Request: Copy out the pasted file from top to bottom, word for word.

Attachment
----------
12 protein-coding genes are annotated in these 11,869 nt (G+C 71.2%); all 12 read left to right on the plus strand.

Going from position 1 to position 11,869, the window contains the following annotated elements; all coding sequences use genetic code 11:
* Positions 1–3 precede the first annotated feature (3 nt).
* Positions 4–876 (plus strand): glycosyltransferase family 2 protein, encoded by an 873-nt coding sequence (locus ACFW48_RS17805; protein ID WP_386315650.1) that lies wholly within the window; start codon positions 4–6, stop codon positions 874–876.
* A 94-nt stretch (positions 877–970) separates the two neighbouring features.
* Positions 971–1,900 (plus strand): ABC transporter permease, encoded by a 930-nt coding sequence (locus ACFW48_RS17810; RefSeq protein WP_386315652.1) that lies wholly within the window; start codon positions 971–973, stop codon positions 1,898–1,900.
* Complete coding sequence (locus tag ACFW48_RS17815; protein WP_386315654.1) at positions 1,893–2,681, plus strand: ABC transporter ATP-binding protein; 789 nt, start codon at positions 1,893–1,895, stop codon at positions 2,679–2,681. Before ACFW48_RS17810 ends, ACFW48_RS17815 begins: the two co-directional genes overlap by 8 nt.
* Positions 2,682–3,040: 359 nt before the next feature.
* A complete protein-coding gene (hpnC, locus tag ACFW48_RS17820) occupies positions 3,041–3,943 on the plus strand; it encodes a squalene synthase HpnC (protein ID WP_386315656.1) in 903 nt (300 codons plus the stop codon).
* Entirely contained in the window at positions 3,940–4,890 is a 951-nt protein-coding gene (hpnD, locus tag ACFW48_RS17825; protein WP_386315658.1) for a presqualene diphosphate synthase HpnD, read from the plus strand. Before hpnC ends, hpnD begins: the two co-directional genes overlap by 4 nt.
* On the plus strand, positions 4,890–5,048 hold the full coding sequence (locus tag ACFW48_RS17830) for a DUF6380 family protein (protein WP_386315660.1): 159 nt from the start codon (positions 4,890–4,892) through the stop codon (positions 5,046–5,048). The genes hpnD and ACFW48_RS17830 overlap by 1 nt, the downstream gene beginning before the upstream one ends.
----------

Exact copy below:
12 protein-coding genes are annotated in these 11,869 nt (G+C 71.2%); all 12 read left to right on the plus strand.

Going from position 1 to position 11,869, the window contains the following annotated elements; all coding sequences use genetic code 11:
* Positions 1–3 precede the first annotated feature (3 nt).
* Positions 4–876 (plus strand): glycosyltransferase family 2 protein, encoded by an 873-nt coding sequence (locus ACFW48_RS17805; protein ID WP_386315650.1) that lies wholly within the window; start codon positions 4–6, stop codon positions 874–876.
* A 94-nt stretch (positions 877–970) separates the two neighbouring features.
* Positions 971–1,900 (plus strand): ABC transporter permease, encoded by a 930-nt coding sequence (locus ACFW48_RS17810; RefSeq protein WP_386315652.1) that lies wholly within the window; start codon positions 971–973, stop codon positions 1,898–1,900.
* Complete coding sequence (locus tag ACFW48_RS17815; protein WP_386315654.1) at positions 1,893–2,681, plus strand: ABC transporter ATP-binding protein; 789 nt, start codon at positions 1,893–1,895, stop codon at positions 2,679–2,681. Before ACFW48_RS17810 ends, ACFW48_RS17815 begins: the two co-directional genes overlap by 8 nt.
* Positions 2,682–3,040: 359 nt before the next feature.
* A complete protein-coding gene (hpnC, locus tag ACFW48_RS17820) occupies positions 3,041–3,943 on the plus strand; it encodes a squalene synthase HpnC (protein ID WP_386315656.1) in 903 nt (300 codons plus the stop codon).
* Entirely contained in the window at positions 3,940–4,890 is a 951-nt protein-coding gene (hpnD, locus tag ACFW48_RS17825; protein WP_386315658.1) for a presqualene diphosphate synthase HpnD, read from the plus strand. Before hpnC ends, hpnD begins: the two co-directional genes overlap by 4 nt.
* On the plus strand, positions 4,890–5,048 hold the full coding sequence (locus tag ACFW48_RS17830) for a DUF6380 family protein (protein WP_386315660.1): 159 nt from the start codon (positions 4,890–4,892) through the stop codon (positions 5,046–5,048). The genes hpnD and ACFW48_RS17830 overlap by 1 nt, the downstream gene beginning before the upstream one ends.